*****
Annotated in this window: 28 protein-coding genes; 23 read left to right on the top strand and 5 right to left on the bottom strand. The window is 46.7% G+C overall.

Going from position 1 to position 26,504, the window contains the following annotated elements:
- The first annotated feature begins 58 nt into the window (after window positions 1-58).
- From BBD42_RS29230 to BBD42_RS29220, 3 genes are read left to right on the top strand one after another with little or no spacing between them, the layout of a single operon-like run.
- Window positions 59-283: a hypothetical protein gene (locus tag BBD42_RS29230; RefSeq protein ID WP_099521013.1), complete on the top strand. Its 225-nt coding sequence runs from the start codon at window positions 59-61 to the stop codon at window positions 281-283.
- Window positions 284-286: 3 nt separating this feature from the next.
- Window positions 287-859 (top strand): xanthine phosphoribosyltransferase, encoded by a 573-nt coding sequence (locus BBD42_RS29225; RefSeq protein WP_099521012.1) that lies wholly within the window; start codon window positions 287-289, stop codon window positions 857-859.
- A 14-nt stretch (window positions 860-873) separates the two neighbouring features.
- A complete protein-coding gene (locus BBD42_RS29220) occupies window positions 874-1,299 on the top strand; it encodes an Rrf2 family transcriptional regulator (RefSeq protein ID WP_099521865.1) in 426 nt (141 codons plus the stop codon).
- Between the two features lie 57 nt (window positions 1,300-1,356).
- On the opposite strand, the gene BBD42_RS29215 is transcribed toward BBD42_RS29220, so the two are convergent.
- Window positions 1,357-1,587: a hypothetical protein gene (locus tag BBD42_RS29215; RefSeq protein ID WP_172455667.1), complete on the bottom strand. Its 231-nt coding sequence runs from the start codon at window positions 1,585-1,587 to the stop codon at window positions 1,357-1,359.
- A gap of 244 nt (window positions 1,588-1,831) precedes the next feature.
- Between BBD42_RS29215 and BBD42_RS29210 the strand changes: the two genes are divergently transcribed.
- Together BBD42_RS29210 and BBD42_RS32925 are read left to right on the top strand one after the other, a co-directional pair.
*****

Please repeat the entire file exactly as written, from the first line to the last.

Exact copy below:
Annotated in this window: 28 protein-coding genes; 23 read left to right on the top strand and 5 right to left on the bottom strand. The window is 46.7% G+C overall.

Going from position 1 to position 26,504, the window contains the following annotated elements:
- The first annotated feature begins 58 nt into the window (after window positions 1-58).
- From BBD42_RS29230 to BBD42_RS29220, 3 genes are read left to right on the top strand one after another with little or no spacing between them, the layout of a single operon-like run.
- Window positions 59-283: a hypothetical protein gene (locus tag BBD42_RS29230; RefSeq protein ID WP_099521013.1), complete on the top strand. Its 225-nt coding sequence runs from the start codon at window positions 59-61 to the stop codon at window positions 281-283.
- Window positions 284-286: 3 nt separating this feature from the next.
- Window positions 287-859 (top strand): xanthine phosphoribosyltransferase, encoded by a 573-nt coding sequence (locus BBD42_RS29225; RefSeq protein WP_099521012.1) that lies wholly within the window; start codon window positions 287-289, stop codon window positions 857-859.
- A 14-nt stretch (window positions 860-873) separates the two neighbouring features.
- A complete protein-coding gene (locus BBD42_RS29220) occupies window positions 874-1,299 on the top strand; it encodes an Rrf2 family transcriptional regulator (RefSeq protein ID WP_099521865.1) in 426 nt (141 codons plus the stop codon).
- Between the two features lie 57 nt (window positions 1,300-1,356).
- On the opposite strand, the gene BBD42_RS29215 is transcribed toward BBD42_RS29220, so the two are convergent.
- Window positions 1,357-1,587: a hypothetical protein gene (locus tag BBD42_RS29215; RefSeq protein ID WP_172455667.1), complete on the bottom strand. Its 231-nt coding sequence runs from the start codon at window positions 1,585-1,587 to the stop codon at window positions 1,357-1,359.
- A gap of 244 nt (window positions 1,588-1,831) precedes the next feature.
- Between BBD42_RS29215 and BBD42_RS29210 the strand changes: the two genes are divergently transcribed.
- Together BBD42_RS29210 and BBD42_RS32925 are read left to right on the top strand one after the other, a co-directional pair.